Henry County is one vote away from having a new set of rules about industrial solar farms.

The Henry County Planning Commission has been working on a comprehensive Solar Energy System (SES) ordinance for nearly a year.

The planners agreed with an 8-0 vote this week to move the proposed ordinance on to the County Commissioners for final adoption.

The final version of the SES ordinance voted on Tuesday included an entire section by Henry County Commissioner Ed Tarantino that focused on a “property value guarantee.”

Zoning Administrator Darrin Jacobs explained Commissioner Tarantino could have added the language once the ordinance appeared in front of the County Commissioners. However, that would have sent the amended rules back to the planning commission and restarted the approval process.

With the vote Tuesday, Henry County’s next newest ordinance could be on the Commissioners’ agenda Dec. 16 for a final vote.

The planning commission started investigating solar rules in late 2019 at the urging of local residents concerned about potential development in the area.

The planning commission granted a permit to Lightsource bp Nov. 17 to move forward with a large-scale solar project in southern Henry County. Although the ordinance isn’t yet in place, Lightsource bp representatives testified they would follow the rules in the proposed ordinance.

Zoning Administrator Darrin Jacobs told the planning commission he’d received feedback from the energy industry worried the rules are too restrictive and emails from other people worried the rules aren’t restrictive enough.

Jacobs said this might indicate Henry County’s ordinance is “kind of right down the middle, I hope.”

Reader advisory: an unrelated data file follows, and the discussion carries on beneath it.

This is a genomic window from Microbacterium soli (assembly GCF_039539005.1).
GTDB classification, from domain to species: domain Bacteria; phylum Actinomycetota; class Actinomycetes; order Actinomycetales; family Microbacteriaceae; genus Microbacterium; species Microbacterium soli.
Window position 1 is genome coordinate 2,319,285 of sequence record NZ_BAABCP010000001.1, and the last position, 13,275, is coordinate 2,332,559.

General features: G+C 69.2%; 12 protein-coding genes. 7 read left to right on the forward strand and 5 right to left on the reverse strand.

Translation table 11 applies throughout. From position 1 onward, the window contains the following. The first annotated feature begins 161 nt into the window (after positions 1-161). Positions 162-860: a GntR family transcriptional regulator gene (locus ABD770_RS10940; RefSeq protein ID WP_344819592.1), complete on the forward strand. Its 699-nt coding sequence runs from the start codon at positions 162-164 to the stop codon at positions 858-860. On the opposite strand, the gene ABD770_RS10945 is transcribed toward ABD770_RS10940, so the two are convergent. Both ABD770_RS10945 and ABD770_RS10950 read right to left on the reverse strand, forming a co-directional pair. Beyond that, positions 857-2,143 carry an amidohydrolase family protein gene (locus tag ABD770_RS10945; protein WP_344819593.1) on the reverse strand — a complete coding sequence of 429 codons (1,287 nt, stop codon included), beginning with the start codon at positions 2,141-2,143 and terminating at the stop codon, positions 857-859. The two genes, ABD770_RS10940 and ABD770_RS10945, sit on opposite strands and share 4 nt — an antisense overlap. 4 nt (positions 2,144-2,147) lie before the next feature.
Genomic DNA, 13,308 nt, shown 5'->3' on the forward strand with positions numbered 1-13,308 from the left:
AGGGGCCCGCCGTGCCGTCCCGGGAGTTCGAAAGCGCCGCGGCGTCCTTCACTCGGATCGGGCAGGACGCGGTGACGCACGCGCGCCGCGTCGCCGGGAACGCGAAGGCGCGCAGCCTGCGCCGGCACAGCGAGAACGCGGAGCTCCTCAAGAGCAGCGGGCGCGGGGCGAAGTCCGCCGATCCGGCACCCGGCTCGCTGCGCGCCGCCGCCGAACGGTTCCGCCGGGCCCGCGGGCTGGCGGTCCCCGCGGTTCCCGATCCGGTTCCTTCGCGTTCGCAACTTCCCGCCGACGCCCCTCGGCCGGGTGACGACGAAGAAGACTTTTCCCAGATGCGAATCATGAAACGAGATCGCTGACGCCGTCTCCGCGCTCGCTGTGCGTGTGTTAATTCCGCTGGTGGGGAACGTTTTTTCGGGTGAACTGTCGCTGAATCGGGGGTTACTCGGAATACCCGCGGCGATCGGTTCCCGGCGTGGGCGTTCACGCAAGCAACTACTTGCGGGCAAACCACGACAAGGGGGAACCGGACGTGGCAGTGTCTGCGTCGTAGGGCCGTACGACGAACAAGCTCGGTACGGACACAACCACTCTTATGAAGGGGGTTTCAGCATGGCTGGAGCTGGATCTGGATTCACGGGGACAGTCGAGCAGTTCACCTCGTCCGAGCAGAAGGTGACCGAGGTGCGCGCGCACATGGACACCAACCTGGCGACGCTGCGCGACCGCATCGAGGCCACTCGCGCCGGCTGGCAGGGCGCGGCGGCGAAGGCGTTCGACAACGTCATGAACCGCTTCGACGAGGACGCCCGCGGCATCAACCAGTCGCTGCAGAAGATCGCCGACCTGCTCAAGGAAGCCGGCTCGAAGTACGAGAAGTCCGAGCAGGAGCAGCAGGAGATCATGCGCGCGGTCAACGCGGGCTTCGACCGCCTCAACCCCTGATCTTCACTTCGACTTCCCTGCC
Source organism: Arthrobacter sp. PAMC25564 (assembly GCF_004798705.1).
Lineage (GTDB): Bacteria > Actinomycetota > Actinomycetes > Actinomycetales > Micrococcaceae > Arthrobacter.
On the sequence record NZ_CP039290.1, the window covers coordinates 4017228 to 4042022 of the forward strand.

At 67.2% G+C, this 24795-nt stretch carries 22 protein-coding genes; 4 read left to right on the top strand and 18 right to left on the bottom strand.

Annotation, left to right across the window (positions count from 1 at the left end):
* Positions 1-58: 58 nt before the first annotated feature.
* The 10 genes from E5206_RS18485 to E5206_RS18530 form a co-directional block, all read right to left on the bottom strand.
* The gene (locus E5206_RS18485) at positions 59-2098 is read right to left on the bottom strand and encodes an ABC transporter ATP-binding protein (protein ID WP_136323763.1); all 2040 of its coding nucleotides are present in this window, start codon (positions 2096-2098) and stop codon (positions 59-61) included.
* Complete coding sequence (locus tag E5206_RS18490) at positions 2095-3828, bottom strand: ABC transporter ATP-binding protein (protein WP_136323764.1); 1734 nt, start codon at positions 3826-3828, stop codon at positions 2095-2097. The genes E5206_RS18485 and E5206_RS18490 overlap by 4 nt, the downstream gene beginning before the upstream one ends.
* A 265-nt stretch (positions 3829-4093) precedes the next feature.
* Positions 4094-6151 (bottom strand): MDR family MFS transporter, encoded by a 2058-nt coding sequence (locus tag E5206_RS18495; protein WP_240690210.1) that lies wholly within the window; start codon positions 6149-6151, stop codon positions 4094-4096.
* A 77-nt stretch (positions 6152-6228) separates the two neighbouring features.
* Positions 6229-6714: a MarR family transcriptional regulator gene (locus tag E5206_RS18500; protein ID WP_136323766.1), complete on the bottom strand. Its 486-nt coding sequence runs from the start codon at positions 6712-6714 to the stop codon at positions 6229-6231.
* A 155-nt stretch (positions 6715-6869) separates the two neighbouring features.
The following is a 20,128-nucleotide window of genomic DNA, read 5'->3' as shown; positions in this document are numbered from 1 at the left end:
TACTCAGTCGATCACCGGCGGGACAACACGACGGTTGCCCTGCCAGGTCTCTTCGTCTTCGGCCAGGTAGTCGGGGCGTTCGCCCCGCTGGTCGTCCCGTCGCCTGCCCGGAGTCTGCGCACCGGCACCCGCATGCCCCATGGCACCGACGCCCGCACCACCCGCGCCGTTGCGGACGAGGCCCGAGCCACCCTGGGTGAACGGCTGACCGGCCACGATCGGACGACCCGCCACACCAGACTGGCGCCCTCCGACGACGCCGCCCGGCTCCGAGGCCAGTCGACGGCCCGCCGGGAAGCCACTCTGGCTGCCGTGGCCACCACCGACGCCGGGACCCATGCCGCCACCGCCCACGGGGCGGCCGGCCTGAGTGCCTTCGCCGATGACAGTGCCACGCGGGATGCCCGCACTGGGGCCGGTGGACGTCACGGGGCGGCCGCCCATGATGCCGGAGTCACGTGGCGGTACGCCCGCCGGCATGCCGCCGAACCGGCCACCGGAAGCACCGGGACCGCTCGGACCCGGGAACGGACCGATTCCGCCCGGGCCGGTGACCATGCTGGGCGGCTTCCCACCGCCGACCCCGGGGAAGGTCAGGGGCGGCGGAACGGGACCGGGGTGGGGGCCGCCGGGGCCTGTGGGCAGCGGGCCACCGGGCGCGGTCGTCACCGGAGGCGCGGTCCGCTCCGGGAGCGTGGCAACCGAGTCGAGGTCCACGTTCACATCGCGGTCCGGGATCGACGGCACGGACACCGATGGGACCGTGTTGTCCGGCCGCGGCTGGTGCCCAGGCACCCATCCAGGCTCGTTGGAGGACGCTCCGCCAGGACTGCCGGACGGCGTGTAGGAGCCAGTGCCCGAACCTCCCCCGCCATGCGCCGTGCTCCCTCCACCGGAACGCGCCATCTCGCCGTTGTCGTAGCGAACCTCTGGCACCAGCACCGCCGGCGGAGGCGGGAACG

Several of the county planners thanked Jacobs for the work he’d done compiling the 19-page document over the past several months.

The ordinance includes provisions for setbacks from neighbors and the aforementioned property value guarantee if a neighbor has trouble selling because of the solar farm. There are also guidelines about using part of any planned solar farm to support natural pollinators in the area or for livestock grazing to keep the land viable for future farming.

The Henry County Commissioners will be the final body to vote on the proposed ordinance before it goes into law. That meeting is at 6 p.m. Wednesday, Dec. 16.

At that time, the commissioners can vote to accept the ordinance, modify it or reject it outright.

Hospital’s Knightstown plans

The planning commissioners also all agreed Tuesday to rezone 40 acres near Knightstown for a possible expansion of Henry Community Health.

Paul Janssen, HCH’s president and chief executive officer, explained that the hospital wants to eventually build offices near the Interstate 70 and Ind. 109 interchange.

The medical offices there would be a smaller version of what’s at Northfield Park in New Castle, Janssen said.

Before the Henry County Hospital Foundation buys the property, however, Janssen and other reps asked Henry County to rezone it from Heavy Industrial to General Business.

The Weimer family that currently owns the land told the planning commission they’ve had offers for the land in the past, including an RV storage/sales facility and an asphalt plant.

The land was zoned for those uses, but the Weimers didn’t think it was a good fit, considering the neighborhood.

“When Henry County Hospital approached my dad and said, ‘Hey, we want to put a medical facility here with our target to serve the Knightstown community and this portion of southwestern Henry County,’ you know, that kind of caught our attention,” DJ Weimer said. “That is something that’s great for our community.”

Weimer said the closest physicians to Knightstown people are in Greenfield or New Castle.

“We thought this was a good opportunity for our community and to get some more healthcare services here,” he added. “With the current Heavy Industrial zoning, we have been very aware of different enterprises and the concerns that our neighbors would probably have ... We just thought this would be a better use for the land.”

Neighbors to the property raised concerns about increased traffic to the area and possible drainage issues that could come with development.

Janssen said the hospital doesn’t have building plans yet, so they don’t know what any traffic patterns would look like.

Jacobs reminded the planning commission that the request was just for rezoning. Any building plans would require a drainage study through the county drainage board.

The planners voted unanimously to recommend the rezone request to the Henry County Commissioners at their next meeting.

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